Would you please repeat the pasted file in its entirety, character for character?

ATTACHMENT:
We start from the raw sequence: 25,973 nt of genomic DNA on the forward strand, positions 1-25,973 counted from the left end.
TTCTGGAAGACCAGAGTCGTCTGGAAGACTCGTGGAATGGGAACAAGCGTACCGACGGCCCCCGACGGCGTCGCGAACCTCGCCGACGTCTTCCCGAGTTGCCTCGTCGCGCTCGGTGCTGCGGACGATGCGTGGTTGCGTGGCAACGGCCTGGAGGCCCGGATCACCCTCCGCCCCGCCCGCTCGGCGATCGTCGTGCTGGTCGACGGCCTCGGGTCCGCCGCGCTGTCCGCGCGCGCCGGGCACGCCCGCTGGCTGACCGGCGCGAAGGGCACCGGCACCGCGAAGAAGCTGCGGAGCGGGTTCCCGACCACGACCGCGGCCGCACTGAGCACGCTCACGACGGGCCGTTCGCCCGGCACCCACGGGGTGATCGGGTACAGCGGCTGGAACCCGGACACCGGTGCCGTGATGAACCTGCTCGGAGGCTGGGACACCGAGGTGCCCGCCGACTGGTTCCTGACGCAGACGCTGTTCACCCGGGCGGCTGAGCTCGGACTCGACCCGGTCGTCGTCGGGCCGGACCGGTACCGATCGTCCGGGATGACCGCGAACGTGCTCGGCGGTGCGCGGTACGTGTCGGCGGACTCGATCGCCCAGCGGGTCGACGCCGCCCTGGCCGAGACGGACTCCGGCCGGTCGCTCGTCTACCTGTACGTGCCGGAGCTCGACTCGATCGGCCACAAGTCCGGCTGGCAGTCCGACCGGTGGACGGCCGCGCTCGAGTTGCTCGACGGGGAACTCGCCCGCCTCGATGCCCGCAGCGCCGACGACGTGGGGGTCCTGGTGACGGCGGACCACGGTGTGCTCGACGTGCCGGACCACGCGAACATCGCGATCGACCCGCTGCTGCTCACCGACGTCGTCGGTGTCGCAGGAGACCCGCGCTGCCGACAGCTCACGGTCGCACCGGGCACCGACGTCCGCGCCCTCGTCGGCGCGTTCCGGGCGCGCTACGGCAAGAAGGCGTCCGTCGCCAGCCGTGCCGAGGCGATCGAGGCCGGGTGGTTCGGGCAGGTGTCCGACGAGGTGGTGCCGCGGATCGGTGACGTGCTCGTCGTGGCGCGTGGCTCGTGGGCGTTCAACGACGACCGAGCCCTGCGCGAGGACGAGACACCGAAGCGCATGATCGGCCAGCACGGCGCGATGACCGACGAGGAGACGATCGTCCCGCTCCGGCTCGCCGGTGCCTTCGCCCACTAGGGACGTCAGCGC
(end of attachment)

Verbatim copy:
We start from the raw sequence: 25,973 nt of genomic DNA on the forward strand, positions 1-25,973 counted from the left end.
TTCTGGAAGACCAGAGTCGTCTGGAAGACTCGTGGAATGGGAACAAGCGTACCGACGGCCCCCGACGGCGTCGCGAACCTCGCCGACGTCTTCCCGAGTTGCCTCGTCGCGCTCGGTGCTGCGGACGATGCGTGGTTGCGTGGCAACGGCCTGGAGGCCCGGATCACCCTCCGCCCCGCCCGCTCGGCGATCGTCGTGCTGGTCGACGGCCTCGGGTCCGCCGCGCTGTCCGCGCGCGCCGGGCACGCCCGCTGGCTGACCGGCGCGAAGGGCACCGGCACCGCGAAGAAGCTGCGGAGCGGGTTCCCGACCACGACCGCGGCCGCACTGAGCACGCTCACGACGGGCCGTTCGCCCGGCACCCACGGGGTGATCGGGTACAGCGGCTGGAACCCGGACACCGGTGCCGTGATGAACCTGCTCGGAGGCTGGGACACCGAGGTGCCCGCCGACTGGTTCCTGACGCAGACGCTGTTCACCCGGGCGGCTGAGCTCGGACTCGACCCGGTCGTCGTCGGGCCGGACCGGTACCGATCGTCCGGGATGACCGCGAACGTGCTCGGCGGTGCGCGGTACGTGTCGGCGGACTCGATCGCCCAGCGGGTCGACGCCGCCCTGGCCGAGACGGACTCCGGCCGGTCGCTCGTCTACCTGTACGTGCCGGAGCTCGACTCGATCGGCCACAAGTCCGGCTGGCAGTCCGACCGGTGGACGGCCGCGCTCGAGTTGCTCGACGGGGAACTCGCCCGCCTCGATGCCCGCAGCGCCGACGACGTGGGGGTCCTGGTGACGGCGGACCACGGTGTGCTCGACGTGCCGGACCACGCGAACATCGCGATCGACCCGCTGCTGCTCACCGACGTCGTCGGTGTCGCAGGAGACCCGCGCTGCCGACAGCTCACGGTCGCACCGGGCACCGACGTCCGCGCCCTCGTCGGCGCGTTCCGGGCGCGCTACGGCAAGAAGGCGTCCGTCGCCAGCCGTGCCGAGGCGATCGAGGCCGGGTGGTTCGGGCAGGTGTCCGACGAGGTGGTGCCGCGGATCGGTGACGTGCTCGTCGTGGCGCGTGGCTCGTGGGCGTTCAACGACGACCGAGCCCTGCGCGAGGACGAGACACCGAAGCGCATGATCGGCCAGCACGGCGCGATGACCGACGAGGAGACGATCGTCCCGCTCCGGCTCGCCGGTGCCTTCGCCCACTAGGGACGTCAGCGC